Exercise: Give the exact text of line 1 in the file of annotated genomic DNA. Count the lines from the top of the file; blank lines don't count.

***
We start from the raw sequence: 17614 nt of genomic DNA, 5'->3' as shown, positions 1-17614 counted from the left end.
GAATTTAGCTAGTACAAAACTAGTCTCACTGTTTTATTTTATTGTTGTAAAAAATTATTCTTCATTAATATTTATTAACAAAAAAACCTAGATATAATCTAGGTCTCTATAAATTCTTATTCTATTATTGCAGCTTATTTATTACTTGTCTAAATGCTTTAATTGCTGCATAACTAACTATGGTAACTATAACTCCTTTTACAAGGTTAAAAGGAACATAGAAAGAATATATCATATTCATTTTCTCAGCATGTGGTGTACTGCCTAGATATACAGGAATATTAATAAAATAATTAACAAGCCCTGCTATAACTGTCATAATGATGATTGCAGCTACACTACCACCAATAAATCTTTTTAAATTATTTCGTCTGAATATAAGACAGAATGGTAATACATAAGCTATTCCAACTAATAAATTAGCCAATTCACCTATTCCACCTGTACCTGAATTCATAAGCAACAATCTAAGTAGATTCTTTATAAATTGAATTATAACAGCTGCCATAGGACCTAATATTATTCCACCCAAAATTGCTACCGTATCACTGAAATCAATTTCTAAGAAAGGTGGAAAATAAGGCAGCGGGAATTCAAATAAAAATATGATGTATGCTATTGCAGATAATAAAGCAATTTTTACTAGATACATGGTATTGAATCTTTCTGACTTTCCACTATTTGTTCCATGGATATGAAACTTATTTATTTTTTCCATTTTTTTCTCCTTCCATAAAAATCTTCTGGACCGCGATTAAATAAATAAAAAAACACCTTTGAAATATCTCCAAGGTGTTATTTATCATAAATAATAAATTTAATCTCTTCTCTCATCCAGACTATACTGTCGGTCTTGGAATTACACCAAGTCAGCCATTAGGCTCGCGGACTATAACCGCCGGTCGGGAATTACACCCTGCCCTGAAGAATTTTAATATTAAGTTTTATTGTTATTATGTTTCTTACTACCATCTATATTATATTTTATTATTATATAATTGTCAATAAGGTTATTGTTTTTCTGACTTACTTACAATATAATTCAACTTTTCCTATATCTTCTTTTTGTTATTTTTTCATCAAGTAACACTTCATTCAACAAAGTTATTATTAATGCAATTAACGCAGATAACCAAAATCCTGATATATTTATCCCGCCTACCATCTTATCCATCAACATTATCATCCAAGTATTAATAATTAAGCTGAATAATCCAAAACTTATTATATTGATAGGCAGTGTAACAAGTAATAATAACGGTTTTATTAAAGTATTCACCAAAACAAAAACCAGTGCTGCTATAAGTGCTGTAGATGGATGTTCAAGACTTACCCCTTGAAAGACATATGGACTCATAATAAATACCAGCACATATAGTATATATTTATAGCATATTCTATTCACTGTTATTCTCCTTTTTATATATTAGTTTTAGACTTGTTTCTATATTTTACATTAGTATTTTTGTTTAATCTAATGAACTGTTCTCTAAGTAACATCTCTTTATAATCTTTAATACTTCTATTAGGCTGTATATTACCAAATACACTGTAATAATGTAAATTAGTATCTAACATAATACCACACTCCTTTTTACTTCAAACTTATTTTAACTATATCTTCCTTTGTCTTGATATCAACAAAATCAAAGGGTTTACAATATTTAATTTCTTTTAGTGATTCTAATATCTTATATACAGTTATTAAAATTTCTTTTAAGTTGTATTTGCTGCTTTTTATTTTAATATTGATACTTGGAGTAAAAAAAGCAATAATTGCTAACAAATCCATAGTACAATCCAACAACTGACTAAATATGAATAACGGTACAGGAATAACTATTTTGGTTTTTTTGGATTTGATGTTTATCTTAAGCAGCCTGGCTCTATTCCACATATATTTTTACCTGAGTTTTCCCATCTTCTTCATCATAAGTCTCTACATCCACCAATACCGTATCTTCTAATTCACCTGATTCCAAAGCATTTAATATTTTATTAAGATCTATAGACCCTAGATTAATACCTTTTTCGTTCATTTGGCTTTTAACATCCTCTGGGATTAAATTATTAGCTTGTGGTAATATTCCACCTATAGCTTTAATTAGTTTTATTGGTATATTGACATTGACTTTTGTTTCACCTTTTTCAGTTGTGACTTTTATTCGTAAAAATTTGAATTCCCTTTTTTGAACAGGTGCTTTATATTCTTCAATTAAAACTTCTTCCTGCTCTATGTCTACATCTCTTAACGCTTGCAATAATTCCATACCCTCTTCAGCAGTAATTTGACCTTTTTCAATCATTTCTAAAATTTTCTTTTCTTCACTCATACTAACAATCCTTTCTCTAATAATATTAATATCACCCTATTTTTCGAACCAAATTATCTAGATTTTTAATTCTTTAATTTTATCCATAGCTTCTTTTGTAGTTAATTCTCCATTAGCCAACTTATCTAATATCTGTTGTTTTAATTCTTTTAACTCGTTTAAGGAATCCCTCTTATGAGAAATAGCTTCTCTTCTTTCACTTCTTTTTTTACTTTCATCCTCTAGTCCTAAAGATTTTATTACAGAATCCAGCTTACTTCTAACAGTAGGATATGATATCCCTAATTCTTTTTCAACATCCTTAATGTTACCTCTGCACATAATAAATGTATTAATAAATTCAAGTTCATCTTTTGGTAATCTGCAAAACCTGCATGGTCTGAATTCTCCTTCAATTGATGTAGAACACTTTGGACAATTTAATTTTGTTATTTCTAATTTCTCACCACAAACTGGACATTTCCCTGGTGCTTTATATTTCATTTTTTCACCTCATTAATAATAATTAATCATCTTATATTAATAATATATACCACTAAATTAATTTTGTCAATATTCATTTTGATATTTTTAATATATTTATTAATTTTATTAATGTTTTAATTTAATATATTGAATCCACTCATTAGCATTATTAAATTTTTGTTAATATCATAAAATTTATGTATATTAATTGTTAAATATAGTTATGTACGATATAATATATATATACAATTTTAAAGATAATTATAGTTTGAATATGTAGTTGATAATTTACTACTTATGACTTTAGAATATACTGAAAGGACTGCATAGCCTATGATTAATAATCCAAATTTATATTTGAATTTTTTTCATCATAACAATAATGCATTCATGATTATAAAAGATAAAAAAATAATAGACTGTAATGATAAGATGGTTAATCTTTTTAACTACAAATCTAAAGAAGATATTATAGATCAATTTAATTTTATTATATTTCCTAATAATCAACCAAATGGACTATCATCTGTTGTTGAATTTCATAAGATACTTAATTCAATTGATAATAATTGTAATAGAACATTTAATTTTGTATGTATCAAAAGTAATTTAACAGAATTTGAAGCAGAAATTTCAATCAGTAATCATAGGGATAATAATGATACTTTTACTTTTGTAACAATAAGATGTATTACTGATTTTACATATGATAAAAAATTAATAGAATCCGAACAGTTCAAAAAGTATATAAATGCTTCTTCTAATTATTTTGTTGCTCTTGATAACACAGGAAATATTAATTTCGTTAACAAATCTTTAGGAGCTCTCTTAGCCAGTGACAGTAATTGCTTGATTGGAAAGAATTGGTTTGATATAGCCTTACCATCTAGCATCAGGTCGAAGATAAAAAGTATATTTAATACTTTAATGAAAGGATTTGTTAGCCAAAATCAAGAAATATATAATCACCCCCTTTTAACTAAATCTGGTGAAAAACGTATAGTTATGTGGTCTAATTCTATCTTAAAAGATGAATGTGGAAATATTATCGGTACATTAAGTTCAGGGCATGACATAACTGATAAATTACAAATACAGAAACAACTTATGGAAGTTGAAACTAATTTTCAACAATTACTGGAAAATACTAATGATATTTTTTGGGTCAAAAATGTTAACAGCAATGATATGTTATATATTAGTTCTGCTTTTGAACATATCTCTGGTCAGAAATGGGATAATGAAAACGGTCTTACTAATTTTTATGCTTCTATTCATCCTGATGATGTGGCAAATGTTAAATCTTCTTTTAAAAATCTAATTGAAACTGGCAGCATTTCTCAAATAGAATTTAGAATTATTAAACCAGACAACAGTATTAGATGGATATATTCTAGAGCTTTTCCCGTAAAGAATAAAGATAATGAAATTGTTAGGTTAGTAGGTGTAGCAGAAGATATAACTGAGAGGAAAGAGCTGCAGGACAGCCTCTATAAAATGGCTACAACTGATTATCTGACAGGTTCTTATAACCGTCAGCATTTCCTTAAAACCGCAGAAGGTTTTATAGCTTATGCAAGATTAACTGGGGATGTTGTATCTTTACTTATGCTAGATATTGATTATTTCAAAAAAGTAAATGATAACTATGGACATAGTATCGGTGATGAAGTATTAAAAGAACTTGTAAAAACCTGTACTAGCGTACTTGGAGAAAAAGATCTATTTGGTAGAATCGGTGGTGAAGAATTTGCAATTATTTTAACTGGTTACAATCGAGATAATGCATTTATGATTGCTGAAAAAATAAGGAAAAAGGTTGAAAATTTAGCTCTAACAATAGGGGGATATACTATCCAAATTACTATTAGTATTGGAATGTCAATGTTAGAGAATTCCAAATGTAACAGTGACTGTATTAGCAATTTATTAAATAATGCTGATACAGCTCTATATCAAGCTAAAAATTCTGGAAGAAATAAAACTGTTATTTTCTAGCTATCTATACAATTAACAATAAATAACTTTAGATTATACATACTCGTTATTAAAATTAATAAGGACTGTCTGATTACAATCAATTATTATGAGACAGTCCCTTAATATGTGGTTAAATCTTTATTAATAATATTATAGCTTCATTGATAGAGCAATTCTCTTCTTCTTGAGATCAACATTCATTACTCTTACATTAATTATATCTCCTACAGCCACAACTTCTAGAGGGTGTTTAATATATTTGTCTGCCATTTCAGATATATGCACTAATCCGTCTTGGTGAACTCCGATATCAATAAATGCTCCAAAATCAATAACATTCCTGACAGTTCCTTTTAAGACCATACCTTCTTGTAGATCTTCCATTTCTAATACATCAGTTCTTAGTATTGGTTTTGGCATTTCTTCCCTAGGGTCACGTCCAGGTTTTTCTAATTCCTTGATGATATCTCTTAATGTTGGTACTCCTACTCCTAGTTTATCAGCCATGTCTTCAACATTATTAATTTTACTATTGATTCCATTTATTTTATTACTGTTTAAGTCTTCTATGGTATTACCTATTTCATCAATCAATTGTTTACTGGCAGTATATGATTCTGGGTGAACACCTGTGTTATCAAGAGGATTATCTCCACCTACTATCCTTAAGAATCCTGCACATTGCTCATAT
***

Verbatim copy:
We start from the raw sequence: 17614 nt of genomic DNA, 5'->3' as shown, positions 1-17614 counted from the left end.